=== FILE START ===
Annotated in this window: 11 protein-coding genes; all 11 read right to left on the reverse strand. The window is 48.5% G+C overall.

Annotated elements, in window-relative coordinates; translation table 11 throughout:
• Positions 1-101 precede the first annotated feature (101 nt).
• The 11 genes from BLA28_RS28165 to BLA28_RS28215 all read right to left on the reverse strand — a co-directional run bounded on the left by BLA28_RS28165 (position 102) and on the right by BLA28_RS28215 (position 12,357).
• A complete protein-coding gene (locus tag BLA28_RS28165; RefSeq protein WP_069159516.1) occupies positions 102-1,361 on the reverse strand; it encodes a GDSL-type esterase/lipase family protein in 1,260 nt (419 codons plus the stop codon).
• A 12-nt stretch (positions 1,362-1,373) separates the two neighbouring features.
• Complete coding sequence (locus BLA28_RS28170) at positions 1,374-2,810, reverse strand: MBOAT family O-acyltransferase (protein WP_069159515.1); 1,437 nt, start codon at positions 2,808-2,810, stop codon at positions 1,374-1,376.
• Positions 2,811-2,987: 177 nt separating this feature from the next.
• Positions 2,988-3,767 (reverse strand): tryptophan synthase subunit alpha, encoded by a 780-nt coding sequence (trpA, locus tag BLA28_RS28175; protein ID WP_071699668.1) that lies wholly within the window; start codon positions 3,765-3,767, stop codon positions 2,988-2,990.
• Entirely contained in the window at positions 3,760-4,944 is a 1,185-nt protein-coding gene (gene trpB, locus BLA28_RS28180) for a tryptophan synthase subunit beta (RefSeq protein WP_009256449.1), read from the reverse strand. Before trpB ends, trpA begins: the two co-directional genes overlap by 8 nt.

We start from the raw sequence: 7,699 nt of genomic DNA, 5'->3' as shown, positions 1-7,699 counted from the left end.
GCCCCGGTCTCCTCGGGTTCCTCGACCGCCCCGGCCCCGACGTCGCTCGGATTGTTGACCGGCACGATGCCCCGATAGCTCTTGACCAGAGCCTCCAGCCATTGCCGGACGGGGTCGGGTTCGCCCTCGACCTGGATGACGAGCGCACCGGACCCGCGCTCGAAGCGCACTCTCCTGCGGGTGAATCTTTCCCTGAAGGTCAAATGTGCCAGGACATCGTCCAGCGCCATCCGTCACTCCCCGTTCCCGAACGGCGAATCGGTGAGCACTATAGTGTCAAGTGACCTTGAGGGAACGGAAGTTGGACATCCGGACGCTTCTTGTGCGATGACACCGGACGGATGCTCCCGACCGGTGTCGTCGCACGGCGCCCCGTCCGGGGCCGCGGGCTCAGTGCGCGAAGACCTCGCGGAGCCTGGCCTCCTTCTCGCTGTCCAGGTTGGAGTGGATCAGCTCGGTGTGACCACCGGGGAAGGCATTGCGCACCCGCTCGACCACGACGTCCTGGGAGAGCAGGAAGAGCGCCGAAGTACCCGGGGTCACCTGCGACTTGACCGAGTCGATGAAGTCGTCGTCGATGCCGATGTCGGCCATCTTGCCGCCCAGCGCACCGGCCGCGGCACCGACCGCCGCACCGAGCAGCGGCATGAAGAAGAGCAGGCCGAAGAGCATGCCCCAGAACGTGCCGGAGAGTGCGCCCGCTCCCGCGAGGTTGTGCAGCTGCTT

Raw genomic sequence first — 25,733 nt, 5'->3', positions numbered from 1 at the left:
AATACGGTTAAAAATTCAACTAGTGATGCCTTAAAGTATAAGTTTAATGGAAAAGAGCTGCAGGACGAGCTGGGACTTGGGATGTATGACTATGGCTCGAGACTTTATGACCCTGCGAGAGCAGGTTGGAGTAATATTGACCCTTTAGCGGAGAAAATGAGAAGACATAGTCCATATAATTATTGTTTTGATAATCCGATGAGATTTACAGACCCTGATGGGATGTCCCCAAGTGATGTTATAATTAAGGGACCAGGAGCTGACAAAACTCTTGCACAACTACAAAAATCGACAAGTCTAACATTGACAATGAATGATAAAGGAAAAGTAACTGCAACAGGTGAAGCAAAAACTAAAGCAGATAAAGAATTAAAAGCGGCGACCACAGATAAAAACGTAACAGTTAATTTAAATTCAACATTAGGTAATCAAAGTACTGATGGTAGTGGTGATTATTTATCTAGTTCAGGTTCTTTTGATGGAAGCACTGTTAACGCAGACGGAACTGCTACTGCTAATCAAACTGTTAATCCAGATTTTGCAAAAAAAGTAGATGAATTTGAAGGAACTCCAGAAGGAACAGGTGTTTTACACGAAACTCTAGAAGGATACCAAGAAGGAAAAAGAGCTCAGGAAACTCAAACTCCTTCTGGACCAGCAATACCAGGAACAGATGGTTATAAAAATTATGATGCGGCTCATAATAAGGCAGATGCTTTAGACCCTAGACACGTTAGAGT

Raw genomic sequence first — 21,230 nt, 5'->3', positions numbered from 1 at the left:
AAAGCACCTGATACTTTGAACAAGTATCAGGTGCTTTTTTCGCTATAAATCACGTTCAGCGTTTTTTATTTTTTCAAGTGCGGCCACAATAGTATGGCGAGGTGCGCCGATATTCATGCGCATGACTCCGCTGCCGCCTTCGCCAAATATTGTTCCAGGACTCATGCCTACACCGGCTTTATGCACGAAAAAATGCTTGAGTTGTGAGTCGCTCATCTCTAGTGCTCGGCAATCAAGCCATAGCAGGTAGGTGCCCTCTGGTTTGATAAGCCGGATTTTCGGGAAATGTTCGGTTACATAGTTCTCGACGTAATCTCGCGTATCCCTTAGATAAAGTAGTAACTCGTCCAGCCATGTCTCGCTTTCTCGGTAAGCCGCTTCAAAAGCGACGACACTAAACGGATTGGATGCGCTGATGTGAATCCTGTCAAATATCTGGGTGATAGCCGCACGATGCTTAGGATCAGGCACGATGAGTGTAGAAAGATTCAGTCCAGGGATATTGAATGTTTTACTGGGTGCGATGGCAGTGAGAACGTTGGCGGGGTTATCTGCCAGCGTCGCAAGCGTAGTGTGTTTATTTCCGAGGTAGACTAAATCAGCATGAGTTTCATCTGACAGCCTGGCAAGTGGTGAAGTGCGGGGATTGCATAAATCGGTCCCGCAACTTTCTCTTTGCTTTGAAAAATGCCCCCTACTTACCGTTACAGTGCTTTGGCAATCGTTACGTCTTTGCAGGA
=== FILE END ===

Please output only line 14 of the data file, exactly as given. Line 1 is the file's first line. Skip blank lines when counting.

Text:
AATACGGTTAAAAATTCAACTAGTGATGCCTTAAAGTATAAGTTTAATGGAAAAGAGCTGCAGGACGAGCTGGGACTTGGGATGTATGACTATGGCTCGAGACTTTATGACCCTGCGAGAGCAGGTTGGAGTAATATTGACCCTTTAGCGGAGAAAATGAGAAGACATAGTCCATATAATTATTGTTTTGATAATCCGATGAGATTTACAGACCCTGATGGGATGTCCCCAAGTGATGTTATAATTAAGGGACCAGGAGCTGACAAAACTCTTGCACAACTACAAAAATCGACAAGTCTAACATTGACAATGAATGATAAAGGAAAAGTAACTGCAACAGGTGAAGCAAAAACTAAAGCAGATAAAGAATTAAAAGCGGCGACCACAGATAAAAACGTAACAGTTAATTTAAATTCAACATTAGGTAATCAAAGTACTGATGGTAGTGGTGATTATTTATCTAGTTCAGGTTCTTTTGATGGAAGCACTGTTAACGCAGACGGAACTGCTACTGCTAATCAAACTGTTAATCCAGATTTTGCAAAAAAAGTAGATGAATTTGAAGGAACTCCAGAAGGAACAGGTGTTTTACACGAAACTCTAGAAGGATACCAAGAAGGAAAAAGAGCTCAGGAAACTCAAACTCCTTCTGGACCAGCAATACCAGGAACAGATGGTTATAAAAATTATGATGCGGCTCATAATAAGGCAGATGCTTTAGACCCTAGACACGTTAGAGT